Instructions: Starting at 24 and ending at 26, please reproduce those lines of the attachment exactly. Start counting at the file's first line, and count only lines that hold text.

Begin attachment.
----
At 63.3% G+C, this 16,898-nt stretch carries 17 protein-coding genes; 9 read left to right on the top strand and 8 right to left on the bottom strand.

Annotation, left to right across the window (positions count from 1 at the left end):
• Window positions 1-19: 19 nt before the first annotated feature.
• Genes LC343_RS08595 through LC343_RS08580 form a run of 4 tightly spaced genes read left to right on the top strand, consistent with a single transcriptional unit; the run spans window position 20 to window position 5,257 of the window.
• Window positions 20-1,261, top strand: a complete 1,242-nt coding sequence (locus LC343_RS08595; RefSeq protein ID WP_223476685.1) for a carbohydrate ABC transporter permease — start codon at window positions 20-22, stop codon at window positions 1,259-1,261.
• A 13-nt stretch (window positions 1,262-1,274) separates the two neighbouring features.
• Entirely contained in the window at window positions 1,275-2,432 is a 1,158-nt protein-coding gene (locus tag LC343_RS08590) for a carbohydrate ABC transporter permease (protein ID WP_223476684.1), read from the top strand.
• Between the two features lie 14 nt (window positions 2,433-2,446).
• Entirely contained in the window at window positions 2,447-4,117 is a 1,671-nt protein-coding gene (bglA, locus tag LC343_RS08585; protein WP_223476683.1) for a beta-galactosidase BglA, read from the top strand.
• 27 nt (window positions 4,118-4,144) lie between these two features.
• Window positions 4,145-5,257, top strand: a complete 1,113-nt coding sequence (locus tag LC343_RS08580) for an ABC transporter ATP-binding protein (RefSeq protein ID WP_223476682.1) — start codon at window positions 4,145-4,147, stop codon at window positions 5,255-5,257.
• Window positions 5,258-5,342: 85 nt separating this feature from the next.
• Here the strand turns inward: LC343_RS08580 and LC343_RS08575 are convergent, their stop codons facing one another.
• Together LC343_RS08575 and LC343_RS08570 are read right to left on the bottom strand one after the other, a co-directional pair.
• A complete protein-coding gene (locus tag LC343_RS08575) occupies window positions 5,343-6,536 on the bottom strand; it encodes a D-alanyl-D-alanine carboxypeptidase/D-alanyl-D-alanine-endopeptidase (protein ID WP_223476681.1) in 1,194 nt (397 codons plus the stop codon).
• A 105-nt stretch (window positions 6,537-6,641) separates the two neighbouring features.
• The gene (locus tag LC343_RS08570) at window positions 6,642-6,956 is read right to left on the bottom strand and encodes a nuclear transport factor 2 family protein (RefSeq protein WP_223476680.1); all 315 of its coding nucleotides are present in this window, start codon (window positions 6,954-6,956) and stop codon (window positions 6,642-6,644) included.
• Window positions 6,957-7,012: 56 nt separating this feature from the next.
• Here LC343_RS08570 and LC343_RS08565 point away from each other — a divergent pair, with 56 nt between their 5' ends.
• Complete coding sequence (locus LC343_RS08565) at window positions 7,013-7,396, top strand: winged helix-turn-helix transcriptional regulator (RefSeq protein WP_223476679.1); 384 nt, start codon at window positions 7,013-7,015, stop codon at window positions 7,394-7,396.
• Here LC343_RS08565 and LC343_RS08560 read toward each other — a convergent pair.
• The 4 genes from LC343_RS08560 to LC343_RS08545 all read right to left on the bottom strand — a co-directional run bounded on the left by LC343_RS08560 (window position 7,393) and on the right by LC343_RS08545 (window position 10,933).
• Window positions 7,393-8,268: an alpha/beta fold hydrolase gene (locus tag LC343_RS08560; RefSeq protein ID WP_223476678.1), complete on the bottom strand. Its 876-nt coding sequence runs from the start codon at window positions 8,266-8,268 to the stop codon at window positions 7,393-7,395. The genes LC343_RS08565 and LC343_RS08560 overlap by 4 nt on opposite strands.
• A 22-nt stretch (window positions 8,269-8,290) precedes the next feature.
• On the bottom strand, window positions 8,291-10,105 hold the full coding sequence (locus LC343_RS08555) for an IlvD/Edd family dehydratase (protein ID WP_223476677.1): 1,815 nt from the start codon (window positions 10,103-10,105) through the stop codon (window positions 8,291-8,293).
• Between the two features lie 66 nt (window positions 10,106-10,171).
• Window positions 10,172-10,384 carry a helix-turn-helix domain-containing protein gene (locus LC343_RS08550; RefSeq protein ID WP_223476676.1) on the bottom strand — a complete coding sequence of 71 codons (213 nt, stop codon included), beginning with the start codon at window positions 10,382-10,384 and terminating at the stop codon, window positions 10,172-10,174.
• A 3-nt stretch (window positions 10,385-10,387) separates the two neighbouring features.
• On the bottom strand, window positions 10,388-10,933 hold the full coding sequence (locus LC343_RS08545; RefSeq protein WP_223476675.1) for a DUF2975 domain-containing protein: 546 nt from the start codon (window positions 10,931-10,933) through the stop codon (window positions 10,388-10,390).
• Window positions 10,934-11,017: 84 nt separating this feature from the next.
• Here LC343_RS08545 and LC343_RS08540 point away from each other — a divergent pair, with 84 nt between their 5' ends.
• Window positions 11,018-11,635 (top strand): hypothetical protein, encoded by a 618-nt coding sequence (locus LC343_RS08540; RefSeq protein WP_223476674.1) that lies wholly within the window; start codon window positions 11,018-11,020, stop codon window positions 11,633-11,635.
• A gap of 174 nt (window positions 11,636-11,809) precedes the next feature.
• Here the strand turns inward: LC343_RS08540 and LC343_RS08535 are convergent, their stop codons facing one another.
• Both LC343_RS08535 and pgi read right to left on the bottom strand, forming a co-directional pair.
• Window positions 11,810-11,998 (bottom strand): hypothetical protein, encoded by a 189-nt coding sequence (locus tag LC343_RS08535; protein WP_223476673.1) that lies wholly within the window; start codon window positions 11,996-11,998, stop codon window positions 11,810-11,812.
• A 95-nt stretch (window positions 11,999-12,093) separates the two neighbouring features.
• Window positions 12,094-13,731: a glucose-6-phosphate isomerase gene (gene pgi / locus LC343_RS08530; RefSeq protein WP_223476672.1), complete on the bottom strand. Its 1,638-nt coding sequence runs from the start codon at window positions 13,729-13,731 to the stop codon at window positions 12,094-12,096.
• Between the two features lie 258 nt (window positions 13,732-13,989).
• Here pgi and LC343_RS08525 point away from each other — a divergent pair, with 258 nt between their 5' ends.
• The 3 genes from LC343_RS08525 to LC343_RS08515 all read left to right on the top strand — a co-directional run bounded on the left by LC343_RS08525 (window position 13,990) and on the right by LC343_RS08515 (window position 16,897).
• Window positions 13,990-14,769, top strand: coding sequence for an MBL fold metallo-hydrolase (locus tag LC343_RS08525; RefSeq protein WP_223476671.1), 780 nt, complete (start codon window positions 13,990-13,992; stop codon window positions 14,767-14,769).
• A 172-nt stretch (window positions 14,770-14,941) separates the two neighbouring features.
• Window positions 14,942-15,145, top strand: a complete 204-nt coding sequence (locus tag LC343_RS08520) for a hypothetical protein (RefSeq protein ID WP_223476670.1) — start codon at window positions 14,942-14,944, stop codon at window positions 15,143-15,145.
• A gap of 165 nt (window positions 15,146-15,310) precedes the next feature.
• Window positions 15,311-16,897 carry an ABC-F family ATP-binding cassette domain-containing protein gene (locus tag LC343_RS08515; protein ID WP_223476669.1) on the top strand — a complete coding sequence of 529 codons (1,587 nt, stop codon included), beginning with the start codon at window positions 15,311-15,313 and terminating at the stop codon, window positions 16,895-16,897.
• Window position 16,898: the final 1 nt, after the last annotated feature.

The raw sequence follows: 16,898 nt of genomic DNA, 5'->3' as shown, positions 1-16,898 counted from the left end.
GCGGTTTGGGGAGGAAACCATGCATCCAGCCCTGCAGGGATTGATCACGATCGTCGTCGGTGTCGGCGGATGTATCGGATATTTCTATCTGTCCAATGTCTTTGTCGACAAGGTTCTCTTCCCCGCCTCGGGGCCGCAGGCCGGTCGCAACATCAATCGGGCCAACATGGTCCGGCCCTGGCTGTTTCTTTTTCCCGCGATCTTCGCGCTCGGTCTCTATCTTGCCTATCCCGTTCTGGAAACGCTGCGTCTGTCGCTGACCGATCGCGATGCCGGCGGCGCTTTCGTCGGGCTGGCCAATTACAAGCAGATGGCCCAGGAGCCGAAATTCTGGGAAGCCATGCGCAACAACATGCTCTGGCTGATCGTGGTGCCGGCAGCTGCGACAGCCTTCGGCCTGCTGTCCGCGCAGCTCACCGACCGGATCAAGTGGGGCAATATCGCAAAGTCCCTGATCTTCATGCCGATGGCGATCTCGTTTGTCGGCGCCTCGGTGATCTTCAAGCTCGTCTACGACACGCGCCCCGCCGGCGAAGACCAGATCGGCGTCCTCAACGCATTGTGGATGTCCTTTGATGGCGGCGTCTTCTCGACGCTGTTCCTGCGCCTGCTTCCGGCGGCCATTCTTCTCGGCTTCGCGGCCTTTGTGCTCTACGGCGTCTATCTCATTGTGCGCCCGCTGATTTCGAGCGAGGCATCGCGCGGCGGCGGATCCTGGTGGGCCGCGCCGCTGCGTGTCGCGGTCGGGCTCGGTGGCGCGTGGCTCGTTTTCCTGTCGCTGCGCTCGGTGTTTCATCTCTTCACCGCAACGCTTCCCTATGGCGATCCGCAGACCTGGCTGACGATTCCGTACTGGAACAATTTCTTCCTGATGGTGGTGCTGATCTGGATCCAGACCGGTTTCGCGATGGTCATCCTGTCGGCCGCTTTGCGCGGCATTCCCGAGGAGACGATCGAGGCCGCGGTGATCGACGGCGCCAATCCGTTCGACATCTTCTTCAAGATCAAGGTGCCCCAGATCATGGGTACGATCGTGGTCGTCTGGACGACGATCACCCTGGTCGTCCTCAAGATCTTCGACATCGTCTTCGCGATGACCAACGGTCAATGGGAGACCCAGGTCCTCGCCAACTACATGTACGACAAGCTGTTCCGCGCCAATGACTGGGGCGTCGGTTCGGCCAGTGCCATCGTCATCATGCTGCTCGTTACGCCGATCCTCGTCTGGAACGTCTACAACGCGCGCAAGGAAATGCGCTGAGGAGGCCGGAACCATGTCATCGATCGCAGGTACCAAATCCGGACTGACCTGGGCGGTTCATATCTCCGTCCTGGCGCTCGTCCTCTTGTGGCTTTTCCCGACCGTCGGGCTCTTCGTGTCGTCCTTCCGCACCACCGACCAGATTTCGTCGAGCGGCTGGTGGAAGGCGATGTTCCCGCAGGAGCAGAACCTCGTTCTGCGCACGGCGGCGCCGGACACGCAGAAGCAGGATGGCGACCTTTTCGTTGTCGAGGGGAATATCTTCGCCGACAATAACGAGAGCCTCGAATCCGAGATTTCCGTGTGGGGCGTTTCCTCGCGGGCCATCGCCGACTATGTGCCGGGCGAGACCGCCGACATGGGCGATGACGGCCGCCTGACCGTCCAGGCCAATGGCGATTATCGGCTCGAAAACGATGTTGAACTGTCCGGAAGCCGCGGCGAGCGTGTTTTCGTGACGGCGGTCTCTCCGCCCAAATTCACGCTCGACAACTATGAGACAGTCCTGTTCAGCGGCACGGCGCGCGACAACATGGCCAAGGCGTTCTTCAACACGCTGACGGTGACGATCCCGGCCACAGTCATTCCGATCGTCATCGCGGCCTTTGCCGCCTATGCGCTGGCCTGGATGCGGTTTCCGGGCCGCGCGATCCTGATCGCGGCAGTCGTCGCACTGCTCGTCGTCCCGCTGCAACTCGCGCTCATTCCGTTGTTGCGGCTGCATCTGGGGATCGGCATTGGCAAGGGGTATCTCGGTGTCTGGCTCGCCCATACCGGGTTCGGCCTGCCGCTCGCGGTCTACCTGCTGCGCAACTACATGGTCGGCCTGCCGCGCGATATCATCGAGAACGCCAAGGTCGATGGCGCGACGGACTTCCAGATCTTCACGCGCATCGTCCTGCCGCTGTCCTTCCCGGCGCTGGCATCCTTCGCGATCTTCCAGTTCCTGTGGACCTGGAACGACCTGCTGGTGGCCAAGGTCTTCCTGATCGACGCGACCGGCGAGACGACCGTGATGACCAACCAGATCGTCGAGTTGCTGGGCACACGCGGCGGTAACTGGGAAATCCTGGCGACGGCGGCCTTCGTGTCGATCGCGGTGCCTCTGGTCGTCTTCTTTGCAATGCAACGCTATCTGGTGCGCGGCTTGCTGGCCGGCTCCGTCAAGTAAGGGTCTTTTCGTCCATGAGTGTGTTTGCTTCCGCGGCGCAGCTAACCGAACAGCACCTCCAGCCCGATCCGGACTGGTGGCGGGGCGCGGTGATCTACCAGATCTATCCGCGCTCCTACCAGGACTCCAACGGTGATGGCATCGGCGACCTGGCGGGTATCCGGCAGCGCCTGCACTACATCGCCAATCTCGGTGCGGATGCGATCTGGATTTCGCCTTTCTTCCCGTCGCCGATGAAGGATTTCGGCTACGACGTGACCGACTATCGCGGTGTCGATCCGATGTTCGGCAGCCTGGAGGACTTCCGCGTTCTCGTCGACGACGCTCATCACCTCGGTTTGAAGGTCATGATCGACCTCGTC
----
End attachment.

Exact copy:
• A 22-nt stretch (window positions 8,269-8,290) precedes the next feature.
• On the bottom strand, window positions 8,291-10,105 hold the full coding sequence (locus LC343_RS08555) for an IlvD/Edd family dehydratase (protein ID WP_223476677.1): 1,815 nt from the start codon (window positions 10,103-10,105) through the stop codon (window positions 8,291-8,293).
• Between the two features lie 66 nt (window positions 10,106-10,171).